OPED answers budget questions at community event

Photo by Patric Flannigan 
From left, Sylvester Smith III, moderator speaks with Ouchita Partnership for Economic Development President Jim Golden, while Executive Director James Lee Silliman looks on at Saturday's informational meeting and public forum on OPED.
Photo by Patric Flannigan From left, Sylvester Smith III, moderator speaks with Ouchita Partnership for Economic Development President Jim Golden, while Executive Director James Lee Silliman looks on at Saturday's informational meeting and public forum on OPED.

An event was held over the weekend for the community to submit questions to a local economic development group.

Camden Alderwoman Ebony Gulley organized a community meeting with the Ouachita Partnership for Economic Development at St. Paul Baptist Church on Saturday. Attorney and Camden native Sylvester Smith III served as the moderator.

OPED Executive Director James Lee Silliman and OPED Board President Jim Golden were on hand to field questions from attendees and social media.

Before the meeting started, Smith asked Silliman and Golden to describe what OPED is.

Golden explained that the partnership serves as the economic arm and the primary contact for the area for economic opportunities. Smith, who noted that he has worked with economic development on the state level, later stated that every county needs a primary contact for such opportunities. Silliman went on to add that some of the other things OPED does includes providing small business training, office space and business incentives.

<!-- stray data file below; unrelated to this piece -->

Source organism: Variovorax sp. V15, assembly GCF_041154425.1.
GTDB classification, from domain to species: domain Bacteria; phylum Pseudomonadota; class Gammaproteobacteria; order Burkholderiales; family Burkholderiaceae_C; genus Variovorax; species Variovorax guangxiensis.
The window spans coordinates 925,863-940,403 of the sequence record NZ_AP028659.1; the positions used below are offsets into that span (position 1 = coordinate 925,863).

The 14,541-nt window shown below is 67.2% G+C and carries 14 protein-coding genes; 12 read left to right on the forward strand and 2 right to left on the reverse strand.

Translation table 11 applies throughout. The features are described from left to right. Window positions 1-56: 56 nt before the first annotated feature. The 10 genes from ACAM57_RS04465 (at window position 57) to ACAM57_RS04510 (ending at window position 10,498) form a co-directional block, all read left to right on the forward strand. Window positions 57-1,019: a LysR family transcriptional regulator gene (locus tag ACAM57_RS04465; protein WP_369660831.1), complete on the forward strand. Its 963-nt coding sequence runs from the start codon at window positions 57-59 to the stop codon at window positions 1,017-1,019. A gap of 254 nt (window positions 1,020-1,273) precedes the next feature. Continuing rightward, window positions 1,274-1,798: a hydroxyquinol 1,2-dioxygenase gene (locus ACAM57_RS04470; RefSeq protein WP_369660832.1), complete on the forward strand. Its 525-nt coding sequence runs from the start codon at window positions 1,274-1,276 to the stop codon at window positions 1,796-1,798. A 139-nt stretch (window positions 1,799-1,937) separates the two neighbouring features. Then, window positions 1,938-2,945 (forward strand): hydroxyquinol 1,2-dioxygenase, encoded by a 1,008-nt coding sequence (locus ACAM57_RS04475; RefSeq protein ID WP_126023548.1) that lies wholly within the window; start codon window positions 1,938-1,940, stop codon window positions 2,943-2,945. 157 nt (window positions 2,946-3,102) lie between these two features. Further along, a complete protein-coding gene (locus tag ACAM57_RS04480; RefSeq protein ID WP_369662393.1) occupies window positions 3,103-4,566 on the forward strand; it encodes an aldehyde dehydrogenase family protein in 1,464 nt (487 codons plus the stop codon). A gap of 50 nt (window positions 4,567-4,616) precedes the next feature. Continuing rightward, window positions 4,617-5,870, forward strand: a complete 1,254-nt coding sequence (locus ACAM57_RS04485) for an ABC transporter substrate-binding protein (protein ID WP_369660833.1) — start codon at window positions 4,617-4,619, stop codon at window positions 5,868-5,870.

The next question dealt with the OPED budget. Smith and Silliman shared that OPED receives $155,000 in funding from the City of Camden and another $155,000 from Ouachita County annually.

Alderman Joe Askew spoke up then, saying that he had spoken to City Attorney Mike Frey and was informed that the $155,000 that is a part of the city budget is not earmarked for OPED. Ouachita County Judge Robbie McAdoo said that the agreement was that that the $155,000 would go to OPED. Silliman than pointed out that the OPED budget has dropped from $575,000 to $310,000. Smith interjected and asked for more details on the agreement and Golden said that it was an annual contract. Askew stated that the money that has been given to OPED also pays for salaries. McAdoo explained the break down of the $155,000 from the county: $105,000 goes to operating budget and $50,000 is set aside for business incentives, he said.

Smith then asked another submitted question which dealt with what business OPED has brought to Camden. Golden said that OPED was instrumental in bring Fastenal, Artesian Soaps, the Ouachita County Cath Lab that keeps residents from having to travel to Little Rock for heart procedures, Native Dog, CVR Industries, Aerocare Distribution Warehouse, the new Dollar Store on Cash Road as well as the one in Chidester, Camden Timbers, 4R Marketing and the Camden Marketplace shopping center at Atwoods. Golden emphasized that every cent spent by OPED is scrutinized because it's taxpayers' money and they want to use it wisely.